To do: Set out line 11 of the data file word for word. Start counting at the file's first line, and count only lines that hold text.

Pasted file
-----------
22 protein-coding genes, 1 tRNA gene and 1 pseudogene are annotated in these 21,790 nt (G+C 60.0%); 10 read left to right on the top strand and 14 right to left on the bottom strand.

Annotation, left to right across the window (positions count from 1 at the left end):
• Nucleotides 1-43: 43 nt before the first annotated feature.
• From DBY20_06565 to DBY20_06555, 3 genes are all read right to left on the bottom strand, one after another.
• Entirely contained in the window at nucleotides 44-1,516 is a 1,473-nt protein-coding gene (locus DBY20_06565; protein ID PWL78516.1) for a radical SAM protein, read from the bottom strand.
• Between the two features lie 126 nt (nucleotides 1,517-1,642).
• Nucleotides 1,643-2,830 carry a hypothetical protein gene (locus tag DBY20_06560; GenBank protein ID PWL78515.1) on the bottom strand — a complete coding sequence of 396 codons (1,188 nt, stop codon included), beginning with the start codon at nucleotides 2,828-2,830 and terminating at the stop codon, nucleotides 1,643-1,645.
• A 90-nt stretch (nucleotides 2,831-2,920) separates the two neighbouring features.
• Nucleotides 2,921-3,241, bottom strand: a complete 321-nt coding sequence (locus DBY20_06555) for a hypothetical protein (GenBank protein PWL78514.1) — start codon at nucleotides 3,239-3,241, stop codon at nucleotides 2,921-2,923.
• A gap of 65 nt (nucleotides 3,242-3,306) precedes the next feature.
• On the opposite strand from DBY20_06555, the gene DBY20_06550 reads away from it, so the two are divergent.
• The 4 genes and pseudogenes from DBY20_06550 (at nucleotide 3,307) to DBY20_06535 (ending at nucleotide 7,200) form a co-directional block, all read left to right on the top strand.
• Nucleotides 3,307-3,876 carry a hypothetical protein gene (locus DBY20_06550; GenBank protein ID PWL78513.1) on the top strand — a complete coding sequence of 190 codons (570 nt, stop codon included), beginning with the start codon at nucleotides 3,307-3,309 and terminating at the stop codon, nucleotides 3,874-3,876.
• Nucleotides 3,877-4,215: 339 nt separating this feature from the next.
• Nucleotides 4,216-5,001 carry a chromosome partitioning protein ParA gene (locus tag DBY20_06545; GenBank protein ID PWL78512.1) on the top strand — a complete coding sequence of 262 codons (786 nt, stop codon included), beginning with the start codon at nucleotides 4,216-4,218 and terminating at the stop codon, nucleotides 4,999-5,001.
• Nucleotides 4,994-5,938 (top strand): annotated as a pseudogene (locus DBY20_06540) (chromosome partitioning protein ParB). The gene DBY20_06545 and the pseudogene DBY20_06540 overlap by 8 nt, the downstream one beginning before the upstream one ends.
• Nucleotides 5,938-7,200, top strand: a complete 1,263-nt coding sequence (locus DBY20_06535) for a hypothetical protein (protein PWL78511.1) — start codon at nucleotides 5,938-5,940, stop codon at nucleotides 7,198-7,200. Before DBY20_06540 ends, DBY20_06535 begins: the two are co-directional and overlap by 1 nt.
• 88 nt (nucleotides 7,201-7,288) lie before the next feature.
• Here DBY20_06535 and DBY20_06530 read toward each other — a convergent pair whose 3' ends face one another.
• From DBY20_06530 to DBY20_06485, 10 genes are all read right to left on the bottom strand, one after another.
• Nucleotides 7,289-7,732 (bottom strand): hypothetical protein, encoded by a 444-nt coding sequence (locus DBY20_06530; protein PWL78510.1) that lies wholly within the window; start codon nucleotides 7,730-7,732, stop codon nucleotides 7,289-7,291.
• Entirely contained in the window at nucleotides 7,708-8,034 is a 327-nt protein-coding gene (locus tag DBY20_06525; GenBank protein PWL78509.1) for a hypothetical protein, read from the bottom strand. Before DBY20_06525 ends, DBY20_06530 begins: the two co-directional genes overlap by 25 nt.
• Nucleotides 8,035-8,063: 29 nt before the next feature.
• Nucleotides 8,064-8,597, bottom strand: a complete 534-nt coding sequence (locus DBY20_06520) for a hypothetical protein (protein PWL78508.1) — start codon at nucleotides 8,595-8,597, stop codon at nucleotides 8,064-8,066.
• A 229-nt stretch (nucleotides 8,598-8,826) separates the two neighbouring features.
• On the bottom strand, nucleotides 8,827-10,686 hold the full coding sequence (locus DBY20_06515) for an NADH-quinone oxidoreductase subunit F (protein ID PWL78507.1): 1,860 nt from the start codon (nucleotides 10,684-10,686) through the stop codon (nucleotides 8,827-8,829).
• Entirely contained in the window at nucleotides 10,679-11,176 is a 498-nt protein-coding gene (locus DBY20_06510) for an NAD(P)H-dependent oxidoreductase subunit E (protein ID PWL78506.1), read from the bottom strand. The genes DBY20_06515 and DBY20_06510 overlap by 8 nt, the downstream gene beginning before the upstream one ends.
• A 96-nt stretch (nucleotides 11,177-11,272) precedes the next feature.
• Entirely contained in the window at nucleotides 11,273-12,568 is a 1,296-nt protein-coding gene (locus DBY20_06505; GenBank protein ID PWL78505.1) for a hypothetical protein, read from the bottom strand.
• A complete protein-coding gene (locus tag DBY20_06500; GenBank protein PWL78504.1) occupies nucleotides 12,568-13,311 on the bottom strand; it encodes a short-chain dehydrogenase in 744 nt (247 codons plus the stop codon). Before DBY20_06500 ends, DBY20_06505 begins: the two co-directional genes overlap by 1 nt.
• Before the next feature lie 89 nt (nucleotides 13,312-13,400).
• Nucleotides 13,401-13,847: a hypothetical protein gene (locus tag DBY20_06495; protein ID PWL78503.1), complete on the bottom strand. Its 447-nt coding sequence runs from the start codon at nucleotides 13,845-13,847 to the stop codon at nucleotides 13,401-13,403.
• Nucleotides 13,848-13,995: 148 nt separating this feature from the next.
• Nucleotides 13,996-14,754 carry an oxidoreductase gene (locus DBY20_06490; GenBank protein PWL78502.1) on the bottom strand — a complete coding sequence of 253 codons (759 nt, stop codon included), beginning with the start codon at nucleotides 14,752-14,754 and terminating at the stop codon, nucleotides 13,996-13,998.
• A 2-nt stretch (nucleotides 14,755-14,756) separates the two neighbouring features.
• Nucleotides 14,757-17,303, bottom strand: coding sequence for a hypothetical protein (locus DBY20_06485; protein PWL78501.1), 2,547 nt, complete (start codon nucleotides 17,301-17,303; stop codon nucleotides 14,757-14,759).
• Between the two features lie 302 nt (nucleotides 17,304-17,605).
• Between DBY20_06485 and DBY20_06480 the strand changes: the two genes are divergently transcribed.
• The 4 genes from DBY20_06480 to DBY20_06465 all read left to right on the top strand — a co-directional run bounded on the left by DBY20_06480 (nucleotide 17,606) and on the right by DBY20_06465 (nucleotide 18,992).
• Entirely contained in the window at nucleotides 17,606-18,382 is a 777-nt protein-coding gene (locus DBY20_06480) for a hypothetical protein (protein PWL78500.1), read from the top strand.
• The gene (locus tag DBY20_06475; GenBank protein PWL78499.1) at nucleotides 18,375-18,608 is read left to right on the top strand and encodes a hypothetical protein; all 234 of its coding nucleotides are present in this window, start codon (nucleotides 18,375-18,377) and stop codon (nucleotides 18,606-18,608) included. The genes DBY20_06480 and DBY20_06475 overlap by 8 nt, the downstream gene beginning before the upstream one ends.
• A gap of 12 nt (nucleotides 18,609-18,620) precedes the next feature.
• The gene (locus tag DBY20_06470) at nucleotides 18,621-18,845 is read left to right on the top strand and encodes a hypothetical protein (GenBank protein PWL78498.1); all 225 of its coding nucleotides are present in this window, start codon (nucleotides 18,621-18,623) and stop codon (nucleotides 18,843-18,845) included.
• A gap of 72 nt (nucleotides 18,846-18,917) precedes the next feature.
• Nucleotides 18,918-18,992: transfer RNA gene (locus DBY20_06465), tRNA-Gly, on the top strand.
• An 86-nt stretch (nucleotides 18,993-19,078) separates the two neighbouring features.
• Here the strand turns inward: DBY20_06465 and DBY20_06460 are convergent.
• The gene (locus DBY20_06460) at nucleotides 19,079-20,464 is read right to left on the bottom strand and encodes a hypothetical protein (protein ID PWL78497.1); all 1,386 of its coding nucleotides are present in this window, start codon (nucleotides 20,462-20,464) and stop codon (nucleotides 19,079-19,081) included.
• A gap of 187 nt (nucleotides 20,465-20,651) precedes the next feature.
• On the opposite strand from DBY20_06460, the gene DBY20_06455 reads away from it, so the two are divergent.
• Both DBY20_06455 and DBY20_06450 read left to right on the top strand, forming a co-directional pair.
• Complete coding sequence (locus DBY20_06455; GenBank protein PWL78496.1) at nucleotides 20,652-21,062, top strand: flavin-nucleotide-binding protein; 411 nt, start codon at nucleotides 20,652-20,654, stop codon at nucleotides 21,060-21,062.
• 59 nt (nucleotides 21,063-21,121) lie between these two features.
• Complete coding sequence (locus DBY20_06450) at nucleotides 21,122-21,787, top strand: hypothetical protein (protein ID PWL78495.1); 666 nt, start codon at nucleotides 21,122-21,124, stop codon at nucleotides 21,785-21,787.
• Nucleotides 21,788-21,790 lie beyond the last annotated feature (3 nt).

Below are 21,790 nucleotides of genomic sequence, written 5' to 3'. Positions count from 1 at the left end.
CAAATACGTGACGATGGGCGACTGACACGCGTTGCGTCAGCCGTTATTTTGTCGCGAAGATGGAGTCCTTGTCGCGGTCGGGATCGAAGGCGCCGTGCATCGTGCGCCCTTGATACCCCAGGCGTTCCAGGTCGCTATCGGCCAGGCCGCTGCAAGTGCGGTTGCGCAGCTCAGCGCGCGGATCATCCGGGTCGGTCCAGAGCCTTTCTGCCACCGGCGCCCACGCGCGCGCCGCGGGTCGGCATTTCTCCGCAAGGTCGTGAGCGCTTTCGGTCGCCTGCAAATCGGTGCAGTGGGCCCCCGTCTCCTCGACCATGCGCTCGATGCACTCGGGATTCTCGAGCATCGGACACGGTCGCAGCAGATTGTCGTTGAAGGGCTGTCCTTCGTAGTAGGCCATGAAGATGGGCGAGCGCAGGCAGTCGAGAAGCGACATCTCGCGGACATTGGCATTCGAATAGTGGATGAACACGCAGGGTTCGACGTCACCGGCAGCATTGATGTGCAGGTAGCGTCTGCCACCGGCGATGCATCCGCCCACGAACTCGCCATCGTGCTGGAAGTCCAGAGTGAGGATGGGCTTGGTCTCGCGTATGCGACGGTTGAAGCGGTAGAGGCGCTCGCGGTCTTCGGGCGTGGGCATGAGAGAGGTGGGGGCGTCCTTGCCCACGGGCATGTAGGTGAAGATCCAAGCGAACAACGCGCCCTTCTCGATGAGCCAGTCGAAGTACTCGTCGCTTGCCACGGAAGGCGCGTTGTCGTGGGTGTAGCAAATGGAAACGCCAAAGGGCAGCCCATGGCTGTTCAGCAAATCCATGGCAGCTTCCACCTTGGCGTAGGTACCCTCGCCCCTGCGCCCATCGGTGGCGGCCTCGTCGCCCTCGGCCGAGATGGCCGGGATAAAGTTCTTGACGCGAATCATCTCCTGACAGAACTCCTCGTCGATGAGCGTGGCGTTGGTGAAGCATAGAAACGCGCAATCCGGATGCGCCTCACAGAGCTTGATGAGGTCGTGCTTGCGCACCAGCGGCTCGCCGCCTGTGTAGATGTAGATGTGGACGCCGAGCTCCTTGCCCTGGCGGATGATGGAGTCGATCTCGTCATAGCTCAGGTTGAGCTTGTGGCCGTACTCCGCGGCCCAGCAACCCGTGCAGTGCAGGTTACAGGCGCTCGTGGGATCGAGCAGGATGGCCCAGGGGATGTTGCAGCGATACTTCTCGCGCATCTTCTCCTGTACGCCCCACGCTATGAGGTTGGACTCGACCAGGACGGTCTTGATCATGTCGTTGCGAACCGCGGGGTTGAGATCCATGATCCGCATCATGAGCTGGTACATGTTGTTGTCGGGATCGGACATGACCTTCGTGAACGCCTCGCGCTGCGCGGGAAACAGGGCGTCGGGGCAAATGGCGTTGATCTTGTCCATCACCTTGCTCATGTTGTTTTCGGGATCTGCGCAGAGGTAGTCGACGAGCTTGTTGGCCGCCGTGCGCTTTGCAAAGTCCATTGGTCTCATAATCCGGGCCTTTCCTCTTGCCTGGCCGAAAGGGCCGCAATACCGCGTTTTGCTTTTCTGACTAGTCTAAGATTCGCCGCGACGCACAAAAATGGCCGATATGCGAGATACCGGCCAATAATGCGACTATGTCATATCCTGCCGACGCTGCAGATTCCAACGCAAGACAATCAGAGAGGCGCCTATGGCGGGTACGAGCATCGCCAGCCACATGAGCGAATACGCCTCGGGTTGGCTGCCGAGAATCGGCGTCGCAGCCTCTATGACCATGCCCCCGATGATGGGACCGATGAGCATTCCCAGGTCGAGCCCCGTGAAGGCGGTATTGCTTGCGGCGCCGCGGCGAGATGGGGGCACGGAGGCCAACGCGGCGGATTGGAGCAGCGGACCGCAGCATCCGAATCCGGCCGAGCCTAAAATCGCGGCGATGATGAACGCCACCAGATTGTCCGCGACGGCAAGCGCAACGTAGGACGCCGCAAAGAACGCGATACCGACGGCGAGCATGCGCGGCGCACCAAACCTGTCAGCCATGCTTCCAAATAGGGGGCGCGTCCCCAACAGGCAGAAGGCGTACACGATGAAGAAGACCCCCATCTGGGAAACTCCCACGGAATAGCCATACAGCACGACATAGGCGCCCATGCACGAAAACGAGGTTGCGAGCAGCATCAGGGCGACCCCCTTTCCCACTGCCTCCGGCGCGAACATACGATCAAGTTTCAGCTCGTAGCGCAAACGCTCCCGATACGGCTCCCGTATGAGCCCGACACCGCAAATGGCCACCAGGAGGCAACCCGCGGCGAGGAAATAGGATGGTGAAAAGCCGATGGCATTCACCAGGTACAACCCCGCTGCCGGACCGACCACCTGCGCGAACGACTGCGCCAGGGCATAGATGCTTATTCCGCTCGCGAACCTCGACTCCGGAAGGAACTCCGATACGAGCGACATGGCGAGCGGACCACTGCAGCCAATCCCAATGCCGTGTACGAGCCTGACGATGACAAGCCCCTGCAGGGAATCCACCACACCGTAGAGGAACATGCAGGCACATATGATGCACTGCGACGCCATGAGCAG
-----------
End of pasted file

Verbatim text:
• On the opposite strand from DBY20_06555, the gene DBY20_06550 reads away from it, so the two are divergent.